The following text was read on September 27 by Uruguyan writer and historian Eduardo Galeano at the National Library in Montevideo during a panel-debate titled "Haiti and Latin America". Appearing there with Galeano was Haitian researcher Camille Chalmers, and Jorge Coscia.
You can consult any encyclopaedia. Ask which was the first free country in America. You will always receive the same answer: the United States. But the United States declared its independence when they were a nation with six hundred fifty thousand slaves who remained so for another century, and in its first Constitution they established that a black slave was equal to the three fifth parts of a person.
And if you ask any encyclopaedia which was the first country to abolish slavery, you will always receive the same answer: England. But the first country that abolished slavery was not England, but Haiti which is still expiating the sin of its dignity.
The black slaves of Haiti had defeated Napoleon Bonaparte's glorious army and Europe never forgave that humiliation. Haiti paid France, for over a century and half, a huge compensation, for being guilty of its freedom, but not even that was enough.
That black insolence still hurts to the world's white masters.
Of all that, we know very little or nothing. Haiti is an invisible country. It only attained fame after the earthquake of 2010 which killed more than two hundred thousand Haitians. The tragedy had the country reaching, fleetingly, the spotlight of the media.
Haiti is not known by the talent of its artists, scrap magicians capable of transforming garbage into beauty, neither for its historical feats in the war against slavery, and colonial oppression. It's worth to repeat it once again, so that the deaf can listen: Haiti was the founding country of the independence of America and the first one that defeated slavery in the world. It deserves a lot more than the fame sprung from its misfortunes.
At present, the armies from several countries, including mine, are still occupying Haiti. How is this military invasion justified? Because of allegations that Haiti puts international security in danger. In other words, more nothing, once more.
Throughout the nineteenth century, Haiti's example was a threat to the security of countries that still continued practicing slavery. Thomas Jefferson had already said: from Haiti came the pest of rebellion. In South Carolina, for example, the law allowed to imprison any black sailor while his ship was at dock, for the risk that he could contaminate the antislavery pest. And in Brazil, that pest was called Haitianism.
In the twentieth century, Haiti was invaded and occupied (1915) by the U.S. Marines for being an insecure country for its foreign creditors. The invaders began to take possession over custom offices and gave the National Bank to the City Bank of New York. Since they were already there, they decided to stay other nineteen years.
The crossing of the border between the Dominican Republic to Haiti is named The wrong step. Maybe the name is a call to arms: are you entering the black world, the black magic, the witchcraft...
Voodoo, the religion that slaves brought from Africa and was nationalized in Haiti; it has no right to be called religion. From the point of view of proprietors of Civilization, voodoo is a black thing, ignorance, backwardness, pure superstition. The Catholic Church, with plenty of followers capable of selling the saints' fingernails and the feathers of Archangel Gabriel, made possible that this superstition was officially forbidden in 1845, 1860, 1896, 1915, and 1942, without the town even notice it.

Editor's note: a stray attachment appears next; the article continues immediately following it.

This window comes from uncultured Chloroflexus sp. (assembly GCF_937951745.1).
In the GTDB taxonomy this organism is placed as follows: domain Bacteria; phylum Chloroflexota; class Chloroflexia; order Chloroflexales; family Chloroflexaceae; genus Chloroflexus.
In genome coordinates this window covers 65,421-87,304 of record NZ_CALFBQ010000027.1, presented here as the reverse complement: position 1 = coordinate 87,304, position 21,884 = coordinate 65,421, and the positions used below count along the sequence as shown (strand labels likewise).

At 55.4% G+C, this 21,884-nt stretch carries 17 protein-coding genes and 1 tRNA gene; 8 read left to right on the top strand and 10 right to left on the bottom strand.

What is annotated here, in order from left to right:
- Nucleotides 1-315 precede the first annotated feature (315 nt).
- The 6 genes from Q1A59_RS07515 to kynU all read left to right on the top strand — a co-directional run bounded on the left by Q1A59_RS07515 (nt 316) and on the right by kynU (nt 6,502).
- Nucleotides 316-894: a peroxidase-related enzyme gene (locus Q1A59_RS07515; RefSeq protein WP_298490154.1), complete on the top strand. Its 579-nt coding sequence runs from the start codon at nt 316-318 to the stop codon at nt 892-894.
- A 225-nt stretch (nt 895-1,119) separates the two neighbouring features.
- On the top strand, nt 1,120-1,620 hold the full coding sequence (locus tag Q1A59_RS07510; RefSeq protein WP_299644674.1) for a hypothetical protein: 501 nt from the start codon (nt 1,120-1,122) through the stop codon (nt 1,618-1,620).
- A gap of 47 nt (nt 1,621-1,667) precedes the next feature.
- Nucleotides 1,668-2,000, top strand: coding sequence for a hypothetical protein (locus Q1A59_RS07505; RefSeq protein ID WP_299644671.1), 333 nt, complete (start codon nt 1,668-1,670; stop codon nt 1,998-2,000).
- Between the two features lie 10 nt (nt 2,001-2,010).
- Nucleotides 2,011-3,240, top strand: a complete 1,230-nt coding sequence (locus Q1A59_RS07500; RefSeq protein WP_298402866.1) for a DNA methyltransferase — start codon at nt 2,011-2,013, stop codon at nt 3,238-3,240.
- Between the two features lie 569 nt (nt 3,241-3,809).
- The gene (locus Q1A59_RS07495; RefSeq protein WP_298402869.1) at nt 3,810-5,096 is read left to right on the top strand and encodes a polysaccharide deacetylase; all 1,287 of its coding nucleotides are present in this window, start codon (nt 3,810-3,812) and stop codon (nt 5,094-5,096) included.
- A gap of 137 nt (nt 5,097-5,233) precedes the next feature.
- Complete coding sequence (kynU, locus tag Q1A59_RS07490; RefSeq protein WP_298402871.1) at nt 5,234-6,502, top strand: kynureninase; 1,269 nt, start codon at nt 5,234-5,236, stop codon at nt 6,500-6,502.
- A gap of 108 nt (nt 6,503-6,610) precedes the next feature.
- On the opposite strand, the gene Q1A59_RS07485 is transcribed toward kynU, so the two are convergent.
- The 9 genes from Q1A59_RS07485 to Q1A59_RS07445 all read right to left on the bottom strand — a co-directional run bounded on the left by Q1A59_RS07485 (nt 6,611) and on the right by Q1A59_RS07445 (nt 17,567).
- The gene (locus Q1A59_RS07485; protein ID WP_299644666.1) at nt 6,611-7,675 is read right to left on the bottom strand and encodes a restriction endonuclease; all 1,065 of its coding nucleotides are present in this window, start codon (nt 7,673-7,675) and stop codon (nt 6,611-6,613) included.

But for a few years now, the evangelical sects are in charge of the war against superstition in Haiti. Those sects come from the United States, a country that doesn't have 13th floors in their buildings, nor aisle number 13s in their airplanes, that is inhabited by civilized Christians who believe God made the world in one week.
In that country, the evangelical preacher Pat Robertson explained on television the earthquake of 2010. This shepherd of souls revealed that the Haitian blacks had conquered their independence from France from a voodoo ceremony, invoking the Devil's help from the depth of the Haitian jungle. The Devil that gave them their freedom has now sent the earthquake to collect its due.
How long will foreign soldiers remain in Haiti? They arrived to stabilize and help, but have been having breakfast and destabilizing this country that doesn't want them for seven years.
The military occupation of Haiti is costing the UN more than eight hundred million dollars yearly. If the United Nations dedicated those funds to technical cooperation and social solidarity, Haiti could receive a good boost to its creative energy. Then they would be saved from their armed saviors who have a certain tendency to violate, kill, and deliver fatal illnesses.
Haiti doesn't need anyone to come and multiply its misfortunes. Neither does it need anyone's charity. Or as an ancient African proverb goes, the hand that gives is always above the hand that receives. But Haiti does need solidarity, doctors, schools, hospitals, and a true collaboration that makes possible the rebirth of its alimentary sovereignty, killed by the International Monetary Fund, the World Bank, and other philanthropic societies.
For us, Latin Americans, that solidarity is a debt of gratitude. It will be the best way to say thanks to this little great nation that in 1804 opened for us, with its contagious example, the doors of freedom.
This speech is dedicated to Guillermo Chifflet, who was forced to give up the Chamber of Deputies of Uruguay when he voted against the sending of soldiers to Haiti. (For background to that story, see http://lo-de-alla.org/2011/09/uruguay-haiti-and-united-nations-missions/) English translation by Cubasi Translation Staff. Originally published in Spanish here.